In an alternative embodiment of the present invention, the outputs from the two bandpass filters 126, 128 are fed to a baseband application specific integrated circuit (ASIC) which digitally converts the IF frequency signals output from the baseband filters 126, 128 to baseband and outputs a stream of digital values that represent the quadrature and in-phase baseband signals. These signals are then applied to a searcher. The searcher is essentially identical to conventional searches used in CDMA demodulators. However, the searcher that is preferably used is programmable to allow the searcher to search for either a PN code associated with the CDMA signals transmitted from the base station or the PN code associated with the GPS satellites. The searcher discriminates between CDMA channels when receiving CDMA signals from the base station and determines the GPS satellite from which received GPS signals are being transmitted when in the GPS mode. In addition, once the GPS signals are acquired, the searcher indicates the time offset associated with the PN code essentially in a conventional manner in order to determine the pseudo range associated with satellites from which signals are being received, as will be understood by those skilled in the art.
It will be understood by those skilled in the art that a double conversion process, such as is shown in FIG. 9, or alternatively, a single conversion and IF sampling technique, could be used to produce the required I and Q samples. Furthermore, the structure of the embodiment shown in FIG. 9 may be altered in many ways that would not affect the operation of the present invention. For example, a conventional programmable processor may be used in place of the DSP that is shown in FIG. 9. The memory 510 may not be required if the rate at which data flows through the system is such that no buffers are required. The bandpass filter 406 and automatic gain control circuit 408 may be omitted under certain conditions, implemented using digital techniques or analog techniques, or other wise altered. Many other such variations to the structure that is shown in FIG. 9 may be made without altering the invention. Furthermore, it should be noted that an alternative embodiment may have greater or lesser sharing of hardware and software resources between the GPS and wireless receiver.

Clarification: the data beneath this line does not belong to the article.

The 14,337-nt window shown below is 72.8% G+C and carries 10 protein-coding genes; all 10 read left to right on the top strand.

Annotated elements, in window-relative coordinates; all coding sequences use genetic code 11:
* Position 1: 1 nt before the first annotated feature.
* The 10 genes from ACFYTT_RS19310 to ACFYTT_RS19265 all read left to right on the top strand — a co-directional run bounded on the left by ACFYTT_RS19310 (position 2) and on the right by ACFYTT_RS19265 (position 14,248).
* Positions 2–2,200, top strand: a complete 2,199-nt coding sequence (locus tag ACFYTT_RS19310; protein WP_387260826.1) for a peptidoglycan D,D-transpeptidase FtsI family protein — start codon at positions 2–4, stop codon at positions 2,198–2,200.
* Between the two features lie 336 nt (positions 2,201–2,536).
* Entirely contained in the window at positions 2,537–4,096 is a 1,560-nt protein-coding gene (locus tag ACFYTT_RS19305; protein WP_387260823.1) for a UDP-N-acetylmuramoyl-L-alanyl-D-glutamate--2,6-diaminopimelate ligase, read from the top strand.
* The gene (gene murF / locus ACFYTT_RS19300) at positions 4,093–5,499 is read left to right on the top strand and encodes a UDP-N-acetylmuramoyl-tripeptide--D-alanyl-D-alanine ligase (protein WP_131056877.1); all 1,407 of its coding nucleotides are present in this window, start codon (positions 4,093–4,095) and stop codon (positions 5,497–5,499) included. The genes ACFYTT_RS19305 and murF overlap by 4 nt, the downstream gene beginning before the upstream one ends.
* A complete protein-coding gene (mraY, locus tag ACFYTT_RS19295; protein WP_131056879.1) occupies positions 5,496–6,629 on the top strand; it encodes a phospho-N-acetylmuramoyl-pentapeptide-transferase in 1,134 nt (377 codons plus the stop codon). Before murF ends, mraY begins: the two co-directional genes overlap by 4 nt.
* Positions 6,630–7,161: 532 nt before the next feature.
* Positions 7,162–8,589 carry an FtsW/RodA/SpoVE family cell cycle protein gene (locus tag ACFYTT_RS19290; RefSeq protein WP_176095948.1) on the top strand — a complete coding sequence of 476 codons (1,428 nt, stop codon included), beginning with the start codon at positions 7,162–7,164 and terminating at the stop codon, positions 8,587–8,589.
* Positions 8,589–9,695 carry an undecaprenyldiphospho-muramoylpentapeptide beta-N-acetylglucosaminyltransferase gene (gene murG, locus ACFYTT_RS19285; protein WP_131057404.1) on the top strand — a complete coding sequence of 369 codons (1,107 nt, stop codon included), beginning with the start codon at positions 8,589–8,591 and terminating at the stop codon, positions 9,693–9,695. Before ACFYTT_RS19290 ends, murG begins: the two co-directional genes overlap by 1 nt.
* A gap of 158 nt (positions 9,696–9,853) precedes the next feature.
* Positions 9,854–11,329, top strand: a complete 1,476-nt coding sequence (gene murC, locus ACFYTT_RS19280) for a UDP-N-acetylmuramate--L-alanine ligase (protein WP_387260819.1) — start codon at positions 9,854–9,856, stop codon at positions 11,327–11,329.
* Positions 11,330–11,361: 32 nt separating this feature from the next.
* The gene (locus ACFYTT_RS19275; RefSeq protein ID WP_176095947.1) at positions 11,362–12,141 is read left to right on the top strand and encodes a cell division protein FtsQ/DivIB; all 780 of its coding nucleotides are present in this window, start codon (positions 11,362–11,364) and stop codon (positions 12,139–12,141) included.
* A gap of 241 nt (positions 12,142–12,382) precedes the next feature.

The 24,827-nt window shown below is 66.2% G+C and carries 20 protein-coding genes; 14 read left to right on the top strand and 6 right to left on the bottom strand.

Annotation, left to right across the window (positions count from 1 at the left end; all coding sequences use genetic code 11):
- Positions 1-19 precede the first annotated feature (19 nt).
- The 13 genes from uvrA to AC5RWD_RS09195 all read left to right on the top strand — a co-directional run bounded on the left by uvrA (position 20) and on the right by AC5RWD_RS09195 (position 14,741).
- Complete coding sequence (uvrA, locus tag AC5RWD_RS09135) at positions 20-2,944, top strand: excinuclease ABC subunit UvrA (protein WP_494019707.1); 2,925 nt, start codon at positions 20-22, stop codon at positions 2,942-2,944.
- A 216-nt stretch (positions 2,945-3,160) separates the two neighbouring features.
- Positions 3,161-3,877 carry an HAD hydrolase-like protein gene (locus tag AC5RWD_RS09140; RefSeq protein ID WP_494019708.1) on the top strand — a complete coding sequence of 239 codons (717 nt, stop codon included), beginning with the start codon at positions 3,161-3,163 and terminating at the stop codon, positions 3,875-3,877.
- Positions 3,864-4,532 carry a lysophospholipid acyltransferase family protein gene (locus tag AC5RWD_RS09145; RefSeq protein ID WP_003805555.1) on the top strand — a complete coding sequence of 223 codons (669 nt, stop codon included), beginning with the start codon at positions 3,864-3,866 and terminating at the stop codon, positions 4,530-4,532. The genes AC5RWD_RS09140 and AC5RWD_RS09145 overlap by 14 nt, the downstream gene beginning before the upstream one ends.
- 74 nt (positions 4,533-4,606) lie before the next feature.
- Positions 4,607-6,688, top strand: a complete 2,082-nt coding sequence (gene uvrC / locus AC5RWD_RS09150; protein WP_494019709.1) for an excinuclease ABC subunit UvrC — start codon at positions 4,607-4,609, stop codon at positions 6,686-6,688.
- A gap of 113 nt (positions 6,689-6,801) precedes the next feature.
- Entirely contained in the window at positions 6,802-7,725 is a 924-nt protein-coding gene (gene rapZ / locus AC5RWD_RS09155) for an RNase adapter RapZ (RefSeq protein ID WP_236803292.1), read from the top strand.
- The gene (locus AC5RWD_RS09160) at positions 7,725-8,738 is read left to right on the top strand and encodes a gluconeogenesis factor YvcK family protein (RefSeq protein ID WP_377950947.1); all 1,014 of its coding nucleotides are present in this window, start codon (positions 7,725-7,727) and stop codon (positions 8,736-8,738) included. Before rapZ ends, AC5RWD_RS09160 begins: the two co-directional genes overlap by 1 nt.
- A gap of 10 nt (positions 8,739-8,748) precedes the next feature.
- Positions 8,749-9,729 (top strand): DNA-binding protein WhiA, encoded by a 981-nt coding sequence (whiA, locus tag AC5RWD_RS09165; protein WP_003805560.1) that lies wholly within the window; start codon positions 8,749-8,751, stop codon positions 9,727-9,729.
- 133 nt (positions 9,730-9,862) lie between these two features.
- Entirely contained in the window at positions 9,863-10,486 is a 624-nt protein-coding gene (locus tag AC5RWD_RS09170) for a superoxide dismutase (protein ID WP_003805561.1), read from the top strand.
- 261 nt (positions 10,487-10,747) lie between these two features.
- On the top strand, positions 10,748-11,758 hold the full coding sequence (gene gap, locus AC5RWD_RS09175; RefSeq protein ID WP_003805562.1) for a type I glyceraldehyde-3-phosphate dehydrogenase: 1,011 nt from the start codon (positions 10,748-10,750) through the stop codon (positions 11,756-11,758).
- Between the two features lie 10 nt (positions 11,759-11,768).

FIG. 10 is a high-level block diagram of the components of a communication system, which includes the present invention. In operation, in accordance with the inventive method, the BSC 14 requests GPS information from the control processor 162 (FIG. 7) within the base station 10. This information includes, but is not limited to all of the satellites currently being viewed by the GPS transceiver 174 (FIG. 7), their elevation angle, Doppler shift, and pseudo ranges at a specific time. Note that the GPS receiver at the base station 18 has up-to-date information on the location, frequency, and PN offset of each satellite in view, because it is always tracking all satellites that are in view. Alternatively, the base station 18 could send data corresponding to a subset of only those satellites that can be viewed by the wireless unit 26, assuming that the base station 18 has stored information regarding the street width and height of the surrounding buildings. That is, if the base station 18 has the ability to determine that the wireless unit will have an obstructed view of one or more satellites, then the base station 18 will not send information regarding those satellites that are obstructed.
It should be noted that a conventional GPS receiver notes the time at which satellite signals are received with respect to the receiver's internal GPS clock. However, the receiver's internal GPS clock is not accurately synchronized to “true” GPS time. Therefore, the receiver cannot know the exact point in “true” GPS time at which the satellite signals are received. Later, a navigation algorithm corrects this error by using a fourth satellite. That is, if the dock within the receiver were accurately synchronized to the clock in each satellite, then a conventional GPS receiver would only require three satellites to accurately determine the position of the receiver. However, since the receiver clock is not accurately synchronized to the satellite's clock, additional information is required. This additional information is provided by noting the time at which a fourth satellite's signal is received by the receiver. This can be understood by noting that there are four equations (i.e., one equation associated with each of the four satellites) and four unknowns which must be solved (i.e., the x, y, and z coordinates of the receiver, and the error in the receiver clock). Therefore, for three-dimensional solutions, at least four measurements from four different satellites are required in a conventional GPS receiver.
In contrast, the present system utilizes an earth-based station, which is synchronized to true GPS time. In one embodiment, this station is a CDMA base station. It will be understood by those skilled in the art that CDMA base stations are synchronized to GPS time. In addition, all wireless units that communicate through such CDMA base stations using the CDMA protocol are also synchronized to an offset GPS time which is unique to each wireless unit 26. The offset in time is equal to the one-way delay caused by the propagation of the radio signal from the base station antenna to the wireless unit antenna. This is due to the fact that the wireless unit synchronizes its clock by receiving an indication from the base station of the GPS time. However, by the time the indication arrives at the wireless unit, the indication is in error by an amount equal to the propagation delay encountered while the signal travels from the base station to the wireless unit. This propagation delay can be determined by measuring how long it takes a signal to make a round-trip between the base station and the wireless unit. The one way delay will be equal to half the round trip delay. Many ways for measuring the round trip delay are available to those skilled in the art.